Atlas & Boots’ top 10 posts of 2020

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As a difficult year draws to a close, we reflect on the top 10 posts that our readers most enjoyed

Well, what can we say about 2020 that hasn’t been said already? As a writer, I feel that I should be able to say something grand and stirring about the global pandemic, but to be honest, I can’t. I don’t know how to aptly describe the hopelessness and inertia that so many of us have experienced this year.

Peter and I are relatively lucky. Our friends and family are healthy and we’ve both had some personal highlights: I published a book, wrote another and started Asian Booklist while Peter climbed his third seven summit, completed hikes in Germany and Croatia, and undertook the ‘micro-challenge’ of climbing all 41 mountains in the Yorkshire Dales. 

At the same time, like everyone in the travel industry, we’ve seen our website traffic drop, essentially choking our income. Our site – which we’ve worked on for six years – was suddenly and swiftly rendered expendable as travel ground to a halt.

Despite this, we are hopeful about the future. Travel, we believe, is a human instinct and as soon as it is safe, people will undoubtedly return to the road. This is why we’ve continued to work through the year’s highs and lows. Below, we share our top 10 posts from 2020 that readers most enjoyed.

1. Climbing Aconcagua: my third seven summit

By Peter
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Climbing Aconcagua featimg
Atlas & Boots Aconcagua is the highest mountain outside of Asia

At around 2pm on 19th January this year, Peter reached out his hand and tapped the top of a modest crucifix at the summit of Mt. Aconcagua in Argentina. Given the schedule of winter climbs in the Himalaya and Karakoram and the fact that it was 11pm in Nepal and Pakistan, it’s safe to assume that for those few brief moments, Peter at 6,961m (22,837ft) was the highest person stood on Earth. In this post, he recounts his trip to the peak of his third seven summit

2. White privilege in the outdoors: the AT hikers who broke the law

By Kia
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Daring adventure or selfish endeavour?

Andrew Underwood is one of the thru-hikers who illegally finished the Appalachian Trail this year. His trespass saw him praised for being a rebel and got him a 2,500-word profile in Outside magazine. Our post examines how he managed to “lie or charm his way out of possible legal binds” given that he “defied mandatory self-quarantine orders in at least three states, slept in shelters that were shuttered, and trespassed on trails and through national and state parks.”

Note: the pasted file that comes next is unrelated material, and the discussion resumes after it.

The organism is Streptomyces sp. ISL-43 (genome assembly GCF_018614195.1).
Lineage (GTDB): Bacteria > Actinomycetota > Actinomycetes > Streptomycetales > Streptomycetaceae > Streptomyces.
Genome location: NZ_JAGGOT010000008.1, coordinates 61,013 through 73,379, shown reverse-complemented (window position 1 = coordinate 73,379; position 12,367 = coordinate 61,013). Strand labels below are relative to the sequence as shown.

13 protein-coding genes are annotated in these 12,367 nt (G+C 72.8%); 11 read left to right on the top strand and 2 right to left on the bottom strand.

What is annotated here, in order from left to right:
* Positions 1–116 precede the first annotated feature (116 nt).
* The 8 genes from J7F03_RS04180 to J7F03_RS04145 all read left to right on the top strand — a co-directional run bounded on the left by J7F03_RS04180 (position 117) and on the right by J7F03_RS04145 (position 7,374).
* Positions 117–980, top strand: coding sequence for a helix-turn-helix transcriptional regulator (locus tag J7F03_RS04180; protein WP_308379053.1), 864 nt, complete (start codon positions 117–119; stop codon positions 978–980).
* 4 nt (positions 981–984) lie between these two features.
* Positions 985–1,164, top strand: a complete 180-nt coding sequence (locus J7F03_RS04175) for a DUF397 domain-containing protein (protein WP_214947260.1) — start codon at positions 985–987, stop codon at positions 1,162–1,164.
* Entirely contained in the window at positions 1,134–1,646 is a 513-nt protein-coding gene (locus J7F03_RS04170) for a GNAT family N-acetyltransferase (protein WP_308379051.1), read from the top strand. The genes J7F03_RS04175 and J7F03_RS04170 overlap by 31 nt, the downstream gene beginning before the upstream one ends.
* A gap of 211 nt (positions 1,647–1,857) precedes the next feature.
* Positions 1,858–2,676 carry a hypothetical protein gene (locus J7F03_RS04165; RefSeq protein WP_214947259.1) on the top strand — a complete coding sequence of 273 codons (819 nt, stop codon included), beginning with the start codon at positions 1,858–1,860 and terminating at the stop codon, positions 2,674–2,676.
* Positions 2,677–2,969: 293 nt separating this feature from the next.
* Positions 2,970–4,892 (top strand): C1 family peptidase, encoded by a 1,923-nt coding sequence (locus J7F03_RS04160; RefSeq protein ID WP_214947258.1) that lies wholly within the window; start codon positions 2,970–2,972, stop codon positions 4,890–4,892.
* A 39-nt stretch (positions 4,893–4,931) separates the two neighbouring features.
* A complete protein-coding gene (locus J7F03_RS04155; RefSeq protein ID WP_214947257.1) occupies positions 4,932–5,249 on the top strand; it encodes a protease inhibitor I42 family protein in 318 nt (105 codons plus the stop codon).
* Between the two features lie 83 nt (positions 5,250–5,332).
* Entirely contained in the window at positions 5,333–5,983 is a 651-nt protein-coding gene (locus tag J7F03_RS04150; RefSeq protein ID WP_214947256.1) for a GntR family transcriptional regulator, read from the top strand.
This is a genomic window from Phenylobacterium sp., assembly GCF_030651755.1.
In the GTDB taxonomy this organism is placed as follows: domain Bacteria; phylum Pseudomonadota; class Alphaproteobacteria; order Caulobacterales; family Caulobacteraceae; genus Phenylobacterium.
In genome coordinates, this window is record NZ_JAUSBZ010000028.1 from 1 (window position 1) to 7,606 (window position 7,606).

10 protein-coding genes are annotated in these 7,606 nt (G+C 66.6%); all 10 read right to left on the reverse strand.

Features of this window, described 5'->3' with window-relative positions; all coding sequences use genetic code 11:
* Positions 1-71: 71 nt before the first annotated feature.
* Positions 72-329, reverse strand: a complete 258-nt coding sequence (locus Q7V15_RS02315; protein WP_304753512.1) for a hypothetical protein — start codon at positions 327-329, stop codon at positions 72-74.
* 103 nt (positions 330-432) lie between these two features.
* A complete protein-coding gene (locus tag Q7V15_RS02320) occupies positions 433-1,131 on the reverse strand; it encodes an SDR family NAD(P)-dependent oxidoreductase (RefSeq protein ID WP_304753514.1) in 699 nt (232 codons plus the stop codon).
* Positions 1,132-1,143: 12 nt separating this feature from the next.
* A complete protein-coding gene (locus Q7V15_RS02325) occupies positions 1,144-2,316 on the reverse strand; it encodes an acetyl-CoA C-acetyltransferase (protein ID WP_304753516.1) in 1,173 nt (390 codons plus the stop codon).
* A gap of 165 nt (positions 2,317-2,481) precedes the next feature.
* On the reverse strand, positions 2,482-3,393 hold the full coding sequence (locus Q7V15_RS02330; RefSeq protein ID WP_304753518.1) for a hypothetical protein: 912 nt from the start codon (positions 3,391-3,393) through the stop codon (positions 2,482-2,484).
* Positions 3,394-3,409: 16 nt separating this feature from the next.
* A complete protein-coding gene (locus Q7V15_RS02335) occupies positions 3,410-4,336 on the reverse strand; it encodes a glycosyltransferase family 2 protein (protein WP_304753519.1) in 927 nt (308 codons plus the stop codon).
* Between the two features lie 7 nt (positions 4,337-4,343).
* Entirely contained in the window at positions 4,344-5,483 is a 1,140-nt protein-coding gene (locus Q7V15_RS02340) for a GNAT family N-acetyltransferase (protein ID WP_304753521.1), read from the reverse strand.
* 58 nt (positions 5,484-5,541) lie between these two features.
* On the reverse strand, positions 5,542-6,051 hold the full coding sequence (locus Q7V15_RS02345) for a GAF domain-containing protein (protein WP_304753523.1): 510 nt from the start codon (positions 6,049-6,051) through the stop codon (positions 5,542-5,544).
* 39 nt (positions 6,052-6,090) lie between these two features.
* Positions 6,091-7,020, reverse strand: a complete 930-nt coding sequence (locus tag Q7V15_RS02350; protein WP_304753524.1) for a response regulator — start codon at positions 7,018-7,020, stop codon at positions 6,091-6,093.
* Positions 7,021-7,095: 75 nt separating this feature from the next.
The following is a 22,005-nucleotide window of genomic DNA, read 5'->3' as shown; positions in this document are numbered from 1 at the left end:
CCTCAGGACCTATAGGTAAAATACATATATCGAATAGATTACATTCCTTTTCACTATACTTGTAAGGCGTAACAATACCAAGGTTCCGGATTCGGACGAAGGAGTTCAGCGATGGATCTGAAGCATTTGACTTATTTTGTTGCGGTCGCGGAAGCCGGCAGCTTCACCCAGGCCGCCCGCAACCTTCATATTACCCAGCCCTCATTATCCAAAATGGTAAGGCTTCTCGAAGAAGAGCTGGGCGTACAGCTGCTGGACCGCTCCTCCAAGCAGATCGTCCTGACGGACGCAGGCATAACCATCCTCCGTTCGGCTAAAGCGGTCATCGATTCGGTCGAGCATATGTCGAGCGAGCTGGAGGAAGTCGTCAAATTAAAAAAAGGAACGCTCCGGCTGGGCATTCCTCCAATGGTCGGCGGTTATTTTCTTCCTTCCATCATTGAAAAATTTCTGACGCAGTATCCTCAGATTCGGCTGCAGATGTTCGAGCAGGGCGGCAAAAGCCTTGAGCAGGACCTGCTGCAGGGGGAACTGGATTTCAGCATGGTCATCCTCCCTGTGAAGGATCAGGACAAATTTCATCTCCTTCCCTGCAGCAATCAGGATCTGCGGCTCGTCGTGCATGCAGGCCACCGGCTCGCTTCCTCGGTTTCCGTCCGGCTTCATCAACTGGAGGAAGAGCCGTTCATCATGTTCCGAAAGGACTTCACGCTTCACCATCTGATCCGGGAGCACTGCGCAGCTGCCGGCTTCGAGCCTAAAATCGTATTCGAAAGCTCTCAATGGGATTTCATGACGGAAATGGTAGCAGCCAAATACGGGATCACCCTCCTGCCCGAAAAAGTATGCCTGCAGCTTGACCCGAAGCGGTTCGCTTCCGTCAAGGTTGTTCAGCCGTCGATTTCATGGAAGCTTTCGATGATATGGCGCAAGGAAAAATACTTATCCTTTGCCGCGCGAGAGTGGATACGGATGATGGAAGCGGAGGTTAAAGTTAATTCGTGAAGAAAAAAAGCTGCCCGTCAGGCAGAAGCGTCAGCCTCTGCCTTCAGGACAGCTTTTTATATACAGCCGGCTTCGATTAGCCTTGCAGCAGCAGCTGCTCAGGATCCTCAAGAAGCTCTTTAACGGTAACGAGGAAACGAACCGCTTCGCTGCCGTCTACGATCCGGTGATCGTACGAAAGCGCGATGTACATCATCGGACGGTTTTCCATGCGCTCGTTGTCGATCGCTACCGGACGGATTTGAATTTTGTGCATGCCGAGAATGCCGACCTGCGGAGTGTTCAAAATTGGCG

Was this simply a daring adventure or yet another example of who is and isn’t allowed the benefit of the doubt? This post sparked much debate on hiking forums and across social media. 

3. Diving the Sonesta plane wrecks in Aruba

By Peter
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the main fuselage of diving the Sonesta plane wrecks in Aruba
Atlas & Boots Readying to enter the fuselage of the YS-11 in Aruba

Diving is surreal enough – it physically takes you from your world and plants you in another where complacency is lethal – but to find a machine of the skies resting mute and serene at the bottom of the sea was simply astonishing.

On this dive, we were allowed to enter the fuselage of a wrecked YS-11 and swim its entire length from rear door to front – a thoroughly surreal experience. 

4. Hanging up my hat: why I’ve chosen to quit horse riding

By Kia
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Is it ethical to ride horses?

This year, after years of horse riding, I decided to quit for good. In this post I explain the ethical reasons behind my decision and why it was so poignant for me. The piece sparked debate on social media with people passionately arguing both for and against my decision to stop.

As I explain in the post, I don’t judge anyone for continuing to ride. In fact, some days I miss it fiercely, but I do believe it was the right thing for me. 

5. Hiking the Watzmann Traverse – a Bavarian classic

By Peter
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Hiking the Watzmann Traverse looking towards Südspitze
Hiking the Watzmann Traverse